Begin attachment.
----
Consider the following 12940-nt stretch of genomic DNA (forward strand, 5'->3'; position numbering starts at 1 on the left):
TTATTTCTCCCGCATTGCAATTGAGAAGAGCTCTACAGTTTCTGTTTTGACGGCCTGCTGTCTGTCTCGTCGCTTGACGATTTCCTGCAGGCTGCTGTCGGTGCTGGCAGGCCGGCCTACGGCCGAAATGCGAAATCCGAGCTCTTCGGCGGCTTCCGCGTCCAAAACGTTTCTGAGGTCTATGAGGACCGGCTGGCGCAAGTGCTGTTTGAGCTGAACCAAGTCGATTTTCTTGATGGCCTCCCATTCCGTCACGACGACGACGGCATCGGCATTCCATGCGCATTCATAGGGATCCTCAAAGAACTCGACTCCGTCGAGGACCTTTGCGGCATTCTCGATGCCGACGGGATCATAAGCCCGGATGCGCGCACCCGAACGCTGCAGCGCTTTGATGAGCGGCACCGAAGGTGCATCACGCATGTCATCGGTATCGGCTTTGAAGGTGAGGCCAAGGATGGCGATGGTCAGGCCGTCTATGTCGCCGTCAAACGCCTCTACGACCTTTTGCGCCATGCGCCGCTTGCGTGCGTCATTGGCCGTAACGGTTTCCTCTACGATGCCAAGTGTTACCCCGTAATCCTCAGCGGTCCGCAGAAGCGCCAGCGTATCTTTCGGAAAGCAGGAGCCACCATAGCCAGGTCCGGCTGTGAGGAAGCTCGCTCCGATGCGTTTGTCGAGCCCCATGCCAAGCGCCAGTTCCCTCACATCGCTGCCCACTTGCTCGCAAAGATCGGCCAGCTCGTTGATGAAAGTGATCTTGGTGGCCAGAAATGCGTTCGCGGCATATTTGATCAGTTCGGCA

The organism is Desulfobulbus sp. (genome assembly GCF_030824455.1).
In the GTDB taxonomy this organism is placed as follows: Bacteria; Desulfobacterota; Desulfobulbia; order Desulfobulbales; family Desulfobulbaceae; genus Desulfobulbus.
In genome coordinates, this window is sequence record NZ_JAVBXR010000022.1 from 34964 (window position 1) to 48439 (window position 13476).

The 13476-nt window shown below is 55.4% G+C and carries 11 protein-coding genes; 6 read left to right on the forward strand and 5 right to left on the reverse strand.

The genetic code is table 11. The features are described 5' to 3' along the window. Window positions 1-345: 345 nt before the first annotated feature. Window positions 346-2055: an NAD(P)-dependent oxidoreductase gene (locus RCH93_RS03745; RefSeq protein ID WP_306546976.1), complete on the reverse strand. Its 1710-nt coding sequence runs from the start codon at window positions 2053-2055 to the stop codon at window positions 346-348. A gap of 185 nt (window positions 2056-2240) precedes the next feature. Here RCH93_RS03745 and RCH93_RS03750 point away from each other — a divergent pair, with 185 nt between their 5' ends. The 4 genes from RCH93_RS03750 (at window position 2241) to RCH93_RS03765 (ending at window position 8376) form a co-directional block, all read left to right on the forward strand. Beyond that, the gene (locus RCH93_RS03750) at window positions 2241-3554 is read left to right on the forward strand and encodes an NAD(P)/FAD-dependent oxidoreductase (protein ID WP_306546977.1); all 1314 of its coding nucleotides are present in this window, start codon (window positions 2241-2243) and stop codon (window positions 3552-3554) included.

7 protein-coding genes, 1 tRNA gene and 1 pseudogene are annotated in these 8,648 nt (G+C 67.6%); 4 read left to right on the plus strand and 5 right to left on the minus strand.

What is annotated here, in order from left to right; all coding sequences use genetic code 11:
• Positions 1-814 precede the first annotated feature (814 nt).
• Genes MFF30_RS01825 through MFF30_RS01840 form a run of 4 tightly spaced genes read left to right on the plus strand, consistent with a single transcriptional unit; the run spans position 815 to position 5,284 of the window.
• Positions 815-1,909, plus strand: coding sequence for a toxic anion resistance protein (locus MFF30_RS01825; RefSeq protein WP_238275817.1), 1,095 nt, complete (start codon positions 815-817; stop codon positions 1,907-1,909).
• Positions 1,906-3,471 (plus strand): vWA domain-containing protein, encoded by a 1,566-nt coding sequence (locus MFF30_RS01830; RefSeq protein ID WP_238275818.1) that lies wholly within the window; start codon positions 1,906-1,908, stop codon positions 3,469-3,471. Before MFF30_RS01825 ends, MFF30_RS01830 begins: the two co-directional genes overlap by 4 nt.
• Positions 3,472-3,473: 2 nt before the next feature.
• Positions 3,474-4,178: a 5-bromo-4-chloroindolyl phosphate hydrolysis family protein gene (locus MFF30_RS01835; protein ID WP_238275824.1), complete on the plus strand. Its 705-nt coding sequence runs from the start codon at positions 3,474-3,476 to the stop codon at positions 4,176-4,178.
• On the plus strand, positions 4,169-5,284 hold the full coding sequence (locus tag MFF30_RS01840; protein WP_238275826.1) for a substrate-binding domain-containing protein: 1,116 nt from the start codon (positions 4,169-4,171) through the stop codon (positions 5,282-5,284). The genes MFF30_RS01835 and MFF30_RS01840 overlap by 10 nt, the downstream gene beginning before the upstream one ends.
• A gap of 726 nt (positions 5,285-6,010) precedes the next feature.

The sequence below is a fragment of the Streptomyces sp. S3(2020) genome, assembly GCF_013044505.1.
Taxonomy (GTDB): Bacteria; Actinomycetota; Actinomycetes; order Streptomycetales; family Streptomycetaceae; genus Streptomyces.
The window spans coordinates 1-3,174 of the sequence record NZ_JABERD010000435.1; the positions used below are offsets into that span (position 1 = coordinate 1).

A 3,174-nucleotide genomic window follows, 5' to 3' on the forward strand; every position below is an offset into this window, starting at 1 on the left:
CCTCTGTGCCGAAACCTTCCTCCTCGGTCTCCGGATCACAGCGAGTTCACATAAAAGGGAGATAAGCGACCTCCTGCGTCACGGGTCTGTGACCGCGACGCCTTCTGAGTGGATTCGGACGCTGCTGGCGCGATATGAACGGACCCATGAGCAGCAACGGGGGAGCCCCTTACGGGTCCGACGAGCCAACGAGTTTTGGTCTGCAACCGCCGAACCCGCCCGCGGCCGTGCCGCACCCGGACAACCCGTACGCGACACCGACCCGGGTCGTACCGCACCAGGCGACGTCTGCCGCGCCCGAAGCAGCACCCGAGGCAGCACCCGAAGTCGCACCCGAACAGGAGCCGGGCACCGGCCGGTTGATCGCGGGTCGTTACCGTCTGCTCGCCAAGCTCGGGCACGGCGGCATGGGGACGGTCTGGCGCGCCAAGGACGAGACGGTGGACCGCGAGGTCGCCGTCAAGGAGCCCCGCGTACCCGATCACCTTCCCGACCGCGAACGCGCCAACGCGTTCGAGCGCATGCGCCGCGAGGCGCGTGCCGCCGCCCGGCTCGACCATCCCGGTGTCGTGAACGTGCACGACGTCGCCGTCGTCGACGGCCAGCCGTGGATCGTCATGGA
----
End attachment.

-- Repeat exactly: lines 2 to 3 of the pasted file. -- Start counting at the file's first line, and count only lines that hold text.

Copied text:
TTATTTCTCCCGCATTGCAATTGAGAAGAGCTCTACAGTTTCTGTTTTGACGGCCTGCTGTCTGTCTCGTCGCTTGACGATTTCCTGCAGGCTGCTGTCGGTGCTGGCAGGCCGGCCTACGGCCGAAATGCGAAATCCGAGCTCTTCGGCGGCTTCCGCGTCCAAAACGTTTCTGAGGTCTATGAGGACCGGCTGGCGCAAGTGCTGTTTGAGCTGAACCAAGTCGATTTTCTTGATGGCCTCCCATTCCGTCACGACGACGACGGCATCGGCATTCCATGCGCATTCATAGGGATCCTCAAAGAACTCGACTCCGTCGAGGACCTTTGCGGCATTCTCGATGCCGACGGGATCATAAGCCCGGATGCGCGCACCCGAACGCTGCAGCGCTTTGATGAGCGGCACCGAAGGTGCATCACGCATGTCATCGGTATCGGCTTTGAAGGTGAGGCCAAGGATGGCGATGGTCAGGCCGTCTATGTCGCCGTCAAACGCCTCTACGACCTTTTGCGCCATGCGCCGCTTGCGTGCGTCATTGGCCGTAACGGTTTCCTCTACGATGCCAAGTGTTACCCCGTAATCCTCAGCGGTCCGCAGAAGCGCCAGCGTATCTTTCGGAAAGCAGGAGCCACCATAGCCAGGTCCGGCTGTGAGGAAGCTCGCTCCGATGCGTTTGTCGAGCCCCATGCCAAGCGCCAGTTCCCTCACATCGCTGCCCACTTGCTCGCAAAGATCGGCCAGCTCGTTGATGAAAGTGATCTTGGTGGCCAGAAATGCGTTCGCGGCATATTTGATCAGTTCGGCA

The organism is Desulfobulbus sp. (genome assembly GCF_030824455.1).